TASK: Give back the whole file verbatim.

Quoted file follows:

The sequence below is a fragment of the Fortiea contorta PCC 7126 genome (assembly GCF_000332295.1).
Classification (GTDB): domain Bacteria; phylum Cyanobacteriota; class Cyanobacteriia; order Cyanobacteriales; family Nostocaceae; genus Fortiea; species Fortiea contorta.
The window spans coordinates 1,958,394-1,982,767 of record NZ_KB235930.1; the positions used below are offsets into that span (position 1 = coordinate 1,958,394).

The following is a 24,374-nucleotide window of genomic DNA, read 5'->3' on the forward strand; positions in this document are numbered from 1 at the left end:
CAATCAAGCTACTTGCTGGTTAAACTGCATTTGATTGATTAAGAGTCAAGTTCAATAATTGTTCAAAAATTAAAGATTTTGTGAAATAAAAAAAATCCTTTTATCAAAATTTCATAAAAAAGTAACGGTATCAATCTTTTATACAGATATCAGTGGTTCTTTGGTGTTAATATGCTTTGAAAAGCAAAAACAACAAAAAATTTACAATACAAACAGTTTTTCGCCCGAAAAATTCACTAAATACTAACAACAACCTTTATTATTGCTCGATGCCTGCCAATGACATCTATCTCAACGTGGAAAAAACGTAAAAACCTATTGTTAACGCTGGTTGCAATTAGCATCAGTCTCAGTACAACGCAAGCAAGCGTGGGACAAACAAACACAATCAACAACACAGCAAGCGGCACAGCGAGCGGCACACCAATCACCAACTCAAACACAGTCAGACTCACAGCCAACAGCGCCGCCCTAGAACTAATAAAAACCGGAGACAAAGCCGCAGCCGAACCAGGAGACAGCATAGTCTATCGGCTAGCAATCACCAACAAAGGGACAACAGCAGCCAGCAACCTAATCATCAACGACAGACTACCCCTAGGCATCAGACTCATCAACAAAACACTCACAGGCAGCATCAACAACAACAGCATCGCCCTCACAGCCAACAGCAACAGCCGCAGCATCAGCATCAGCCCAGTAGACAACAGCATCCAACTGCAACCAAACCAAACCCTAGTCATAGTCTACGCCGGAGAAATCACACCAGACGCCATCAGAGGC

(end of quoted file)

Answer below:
The sequence below is a fragment of the Fortiea contorta PCC 7126 genome (assembly GCF_000332295.1).
Classification (GTDB): domain Bacteria; phylum Cyanobacteriota; class Cyanobacteriia; order Cyanobacteriales; family Nostocaceae; genus Fortiea; species Fortiea contorta.
The window spans coordinates 1,958,394-1,982,767 of record NZ_KB235930.1; the positions used below are offsets into that span (position 1 = coordinate 1,958,394).

The following is a 24,374-nucleotide window of genomic DNA, read 5'->3' on the forward strand; positions in this document are numbered from 1 at the left end:
CAATCAAGCTACTTGCTGGTTAAACTGCATTTGATTGATTAAGAGTCAAGTTCAATAATTGTTCAAAAATTAAAGATTTTGTGAAATAAAAAAAATCCTTTTATCAAAATTTCATAAAAAAGTAACGGTATCAATCTTTTATACAGATATCAGTGGTTCTTTGGTGTTAATATGCTTTGAAAAGCAAAAACAACAAAAAATTTACAATACAAACAGTTTTTCGCCCGAAAAATTCACTAAATACTAACAACAACCTTTATTATTGCTCGATGCCTGCCAATGACATCTATCTCAACGTGGAAAAAACGTAAAAACCTATTGTTAACGCTGGTTGCAATTAGCATCAGTCTCAGTACAACGCAAGCAAGCGTGGGACAAACAAACACAATCAACAACACAGCAAGCGGCACAGCGAGCGGCACACCAATCACCAACTCAAACACAGTCAGACTCACAGCCAACAGCGCCGCCCTAGAACTAATAAAAACCGGAGACAAAGCCGCAGCCGAACCAGGAGACAGCATAGTCTATCGGCTAGCAATCACCAACAAAGGGACAACAGCAGCCAGCAACCTAATCATCAACGACAGACTACCCCTAGGCATCAGACTCATCAACAAAACACTCACAGGCAGCATCAACAACAACAGCATCGCCCTCACAGCCAACAGCAACAGCCGCAGCATCAGCATCAGCCCAGTAGACAACAGCATCCAACTGCAACCAAACCAAACCCTAGTCATAGTCTACGCCGGAGAAATCACACCAGACGCCATCAGAGGC